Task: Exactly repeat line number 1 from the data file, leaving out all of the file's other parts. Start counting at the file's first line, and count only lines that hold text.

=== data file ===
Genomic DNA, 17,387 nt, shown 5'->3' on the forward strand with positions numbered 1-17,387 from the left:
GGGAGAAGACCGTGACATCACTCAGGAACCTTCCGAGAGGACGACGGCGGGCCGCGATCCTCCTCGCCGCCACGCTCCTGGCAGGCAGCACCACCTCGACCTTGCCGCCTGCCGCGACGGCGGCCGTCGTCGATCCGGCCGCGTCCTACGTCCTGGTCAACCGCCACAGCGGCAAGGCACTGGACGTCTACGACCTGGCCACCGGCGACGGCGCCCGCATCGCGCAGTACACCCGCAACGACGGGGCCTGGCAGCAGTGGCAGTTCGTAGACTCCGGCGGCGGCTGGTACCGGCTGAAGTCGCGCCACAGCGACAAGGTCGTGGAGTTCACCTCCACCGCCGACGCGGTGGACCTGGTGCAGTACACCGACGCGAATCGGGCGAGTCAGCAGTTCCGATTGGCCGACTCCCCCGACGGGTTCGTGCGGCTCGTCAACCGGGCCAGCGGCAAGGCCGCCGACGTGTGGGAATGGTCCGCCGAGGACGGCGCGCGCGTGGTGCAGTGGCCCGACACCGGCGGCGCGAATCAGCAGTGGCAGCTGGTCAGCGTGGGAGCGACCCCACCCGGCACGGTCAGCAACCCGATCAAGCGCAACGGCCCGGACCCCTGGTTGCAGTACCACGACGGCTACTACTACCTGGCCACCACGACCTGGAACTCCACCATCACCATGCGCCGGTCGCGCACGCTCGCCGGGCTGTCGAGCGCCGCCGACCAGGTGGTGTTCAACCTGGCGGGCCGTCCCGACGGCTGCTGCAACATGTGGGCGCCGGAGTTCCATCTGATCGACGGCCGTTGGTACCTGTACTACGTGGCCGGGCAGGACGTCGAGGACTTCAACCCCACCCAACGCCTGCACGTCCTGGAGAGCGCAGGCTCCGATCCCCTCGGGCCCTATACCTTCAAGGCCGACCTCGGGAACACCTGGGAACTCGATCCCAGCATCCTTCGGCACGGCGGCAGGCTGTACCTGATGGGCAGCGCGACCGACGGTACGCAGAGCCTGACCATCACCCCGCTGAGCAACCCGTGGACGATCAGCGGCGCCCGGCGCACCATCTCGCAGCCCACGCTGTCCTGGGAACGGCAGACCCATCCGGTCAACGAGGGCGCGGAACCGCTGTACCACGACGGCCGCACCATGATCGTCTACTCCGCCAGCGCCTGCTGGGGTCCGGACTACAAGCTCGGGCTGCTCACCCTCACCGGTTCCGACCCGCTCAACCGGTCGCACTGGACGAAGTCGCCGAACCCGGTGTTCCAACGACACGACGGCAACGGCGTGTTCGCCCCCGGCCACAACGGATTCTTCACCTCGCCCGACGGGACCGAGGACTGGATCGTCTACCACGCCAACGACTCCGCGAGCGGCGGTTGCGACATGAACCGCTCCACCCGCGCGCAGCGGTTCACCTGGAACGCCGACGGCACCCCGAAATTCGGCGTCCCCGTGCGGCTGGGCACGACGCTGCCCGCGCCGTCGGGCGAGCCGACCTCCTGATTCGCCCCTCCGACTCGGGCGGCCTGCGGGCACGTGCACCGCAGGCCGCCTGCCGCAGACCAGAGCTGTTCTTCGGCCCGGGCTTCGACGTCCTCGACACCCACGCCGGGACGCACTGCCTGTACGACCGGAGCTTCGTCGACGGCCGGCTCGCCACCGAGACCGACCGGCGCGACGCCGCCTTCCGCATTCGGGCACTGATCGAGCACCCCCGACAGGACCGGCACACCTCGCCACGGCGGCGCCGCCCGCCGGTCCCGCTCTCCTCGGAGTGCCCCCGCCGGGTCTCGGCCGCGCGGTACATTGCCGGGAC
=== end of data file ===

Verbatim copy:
Genomic DNA, 17,387 nt, shown 5'->3' on the forward strand with positions numbered 1-17,387 from the left: